For Immediate Release: August 13, 2014
Cumberland County Residents Recognized for Saving Child in Car
RALEIGH -- Five Cumberland County residents have been awarded the Badge of Courage Award by the N.C. Department of Insurance and Safe Kids North Carolina for their actions to save a child left unattended in a vehicle from potential heatstroke.
The Badge of Courage is part of the Never Leave Your Child Alone in a Car initiative of Safe Kids Worldwide. The national initiative aims to prevent tragedies by educating people about heatstroke dangers and recognizing people who take actions that potentially save children's lives.
Safe Kids North Carolina Director Kelly Ransdell, on behalf of Insurance Commissioner Wayne Goodwin, presented the awards to Nakisha Shulanda Dunham, Jesus Montes, Annette McNeill Owens, Tania Isabel Semper and Andre Selwyn Semper. Joining Ransdell in the presentation was Fayetteville Mayor Nat Robertson, Fayetteville Fire Chief Benjamin Major, Fayetteville Police Chief Harold Medlock and Safe Kids Cumberland County Coordinator Kassie Howard.
Since 1998, at least 623 children across the United States have died in cars from heatstroke – that's one child every 10 days. For every death, there are many more near misses in which children are rescued before a fatality. Nine North Carolina children have reportedly been rescued from cars so far this year and 18 children have died across the United States during 2014.
July has historically been the deadliest month for heatstroke fatalities in North Carolina, even though a child can suffer heatstroke any time between February and November in the state.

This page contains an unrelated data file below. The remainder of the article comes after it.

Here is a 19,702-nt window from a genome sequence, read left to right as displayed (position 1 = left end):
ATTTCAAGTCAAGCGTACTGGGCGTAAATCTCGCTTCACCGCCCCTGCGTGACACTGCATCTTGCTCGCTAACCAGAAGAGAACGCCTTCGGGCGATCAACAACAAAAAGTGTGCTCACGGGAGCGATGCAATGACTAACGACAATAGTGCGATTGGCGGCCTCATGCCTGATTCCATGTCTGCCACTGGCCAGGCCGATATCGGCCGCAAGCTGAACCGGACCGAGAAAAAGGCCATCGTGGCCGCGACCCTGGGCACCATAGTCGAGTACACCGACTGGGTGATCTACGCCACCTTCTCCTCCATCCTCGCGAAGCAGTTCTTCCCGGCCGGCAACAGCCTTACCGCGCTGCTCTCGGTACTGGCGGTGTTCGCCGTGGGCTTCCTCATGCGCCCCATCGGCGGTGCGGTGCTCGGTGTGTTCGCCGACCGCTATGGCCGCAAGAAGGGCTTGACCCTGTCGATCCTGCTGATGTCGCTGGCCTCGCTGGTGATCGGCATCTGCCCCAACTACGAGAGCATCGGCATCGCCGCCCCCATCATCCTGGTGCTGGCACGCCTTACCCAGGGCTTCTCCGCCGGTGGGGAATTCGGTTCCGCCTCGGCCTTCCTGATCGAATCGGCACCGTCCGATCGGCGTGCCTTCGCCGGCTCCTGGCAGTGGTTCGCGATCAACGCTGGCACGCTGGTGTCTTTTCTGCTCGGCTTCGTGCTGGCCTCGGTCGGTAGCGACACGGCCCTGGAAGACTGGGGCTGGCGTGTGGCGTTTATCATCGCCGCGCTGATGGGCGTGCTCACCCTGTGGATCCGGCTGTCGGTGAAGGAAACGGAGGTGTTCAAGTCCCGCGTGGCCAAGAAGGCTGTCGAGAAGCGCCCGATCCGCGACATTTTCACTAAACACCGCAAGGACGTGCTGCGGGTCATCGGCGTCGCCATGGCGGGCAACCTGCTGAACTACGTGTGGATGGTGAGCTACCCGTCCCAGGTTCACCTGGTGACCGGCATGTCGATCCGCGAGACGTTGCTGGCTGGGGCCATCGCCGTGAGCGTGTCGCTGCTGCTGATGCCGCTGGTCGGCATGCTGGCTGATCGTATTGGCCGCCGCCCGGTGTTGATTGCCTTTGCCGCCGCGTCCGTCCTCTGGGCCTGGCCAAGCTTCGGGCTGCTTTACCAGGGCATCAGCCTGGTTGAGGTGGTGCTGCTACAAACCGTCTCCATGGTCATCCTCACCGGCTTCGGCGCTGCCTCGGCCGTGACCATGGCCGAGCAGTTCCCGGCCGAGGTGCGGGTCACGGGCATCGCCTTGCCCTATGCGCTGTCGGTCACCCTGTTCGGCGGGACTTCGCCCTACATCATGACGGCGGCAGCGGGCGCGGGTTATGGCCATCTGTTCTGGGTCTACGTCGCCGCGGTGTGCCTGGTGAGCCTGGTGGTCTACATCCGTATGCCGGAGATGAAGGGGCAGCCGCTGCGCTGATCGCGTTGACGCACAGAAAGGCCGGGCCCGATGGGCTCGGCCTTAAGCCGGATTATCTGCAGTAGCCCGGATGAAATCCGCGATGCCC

Safe Kids North Carolina is asking everyone to help protect kids by remembering to ACT:
- A: Avoid heatstroke-related injury and death by never leaving your child alone in a car, not even for a minute. And make sure to keep your car locked when you're not in it so kids don't get in on their own.
- C: Create reminders by putting something in the back of your car next to your child such as a briefcase, a purse or a cell phone that is needed at your final destination. This is especially important if you're not following your normal routine.
- T: Take action. If you see a child alone in a car, call 911. Emergency personnel want you to call. They are trained to respond to these situations. One call could save a life.
For more information on preventing child heatstroke deaths, contact Safe Kids North Carolina toll-free at 1-888-347-3737or visit www.safekids.org/heatstroke.
Safe Kids North Carolina, a program housed in the N.C. Department of Insurance, reaches out to parents, caregivers and children through 41 local coalitions operating in 71 counties across the state. For more safety tips and information about Safe Kids North Carolina, visit www.ncsafekids.org.
Annette McNeill Owens poses with her Safe Kids Badge of Courage Award.